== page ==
Vancouver Island Marmots in the Mist

Day One with the Vancouver Island Marmots

It took me a while to fully comprehend that the small bundle of fur sitting alone, gazing up at me, represented around 3% of the total wild population of her species. Within a few hundred yards I would see several more of what constitutes 25% of all wild Vancouver Island Marmots.

I’ve just hiked with a researcher into the mountains near Nanaimo BC into an ecological reserve inaccessible to the public. When I consider that I’m the first photographer allowed access, I feel privileged and excited.

There’s something very, very special about being in a wild place and seeing an animal in its natural habitat. Even better when there is no one else around, where every moment is private. Special can’t begin to describe how this feels when you know how few of these animals are left. I wonder if the marmots know. What would they do if they knew?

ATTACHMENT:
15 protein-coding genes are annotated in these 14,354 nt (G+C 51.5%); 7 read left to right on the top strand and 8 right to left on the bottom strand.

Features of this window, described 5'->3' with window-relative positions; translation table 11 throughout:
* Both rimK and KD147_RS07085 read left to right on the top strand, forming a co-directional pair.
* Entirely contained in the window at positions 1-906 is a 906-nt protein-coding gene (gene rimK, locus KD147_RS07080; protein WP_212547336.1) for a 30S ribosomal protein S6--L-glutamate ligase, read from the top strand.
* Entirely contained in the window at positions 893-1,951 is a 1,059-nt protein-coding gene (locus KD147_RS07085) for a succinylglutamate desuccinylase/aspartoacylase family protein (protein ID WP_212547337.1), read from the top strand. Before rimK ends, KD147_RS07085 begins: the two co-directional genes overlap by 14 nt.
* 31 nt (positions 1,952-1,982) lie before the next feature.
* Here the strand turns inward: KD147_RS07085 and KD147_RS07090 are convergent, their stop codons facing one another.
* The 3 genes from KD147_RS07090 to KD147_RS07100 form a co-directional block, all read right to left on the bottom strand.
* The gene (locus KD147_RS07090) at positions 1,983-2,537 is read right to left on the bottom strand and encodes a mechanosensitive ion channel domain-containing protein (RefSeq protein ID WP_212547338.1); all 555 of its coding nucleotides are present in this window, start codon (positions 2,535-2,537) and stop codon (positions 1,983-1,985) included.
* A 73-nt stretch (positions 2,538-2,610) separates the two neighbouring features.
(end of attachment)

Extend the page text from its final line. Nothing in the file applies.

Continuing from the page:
It’s strange to be humbled by a creature not much larger than the average men’s hiking boot.

This year brought 4 new pups to the colony. They were the first ever wild-born Vancouver Island Marmots from a captive-bred mother. Add another spine tingle to the list.

The Marmots are watched all day, every day, by a group of insanely dedicated people working to ensure the population rises back to a sustainable level.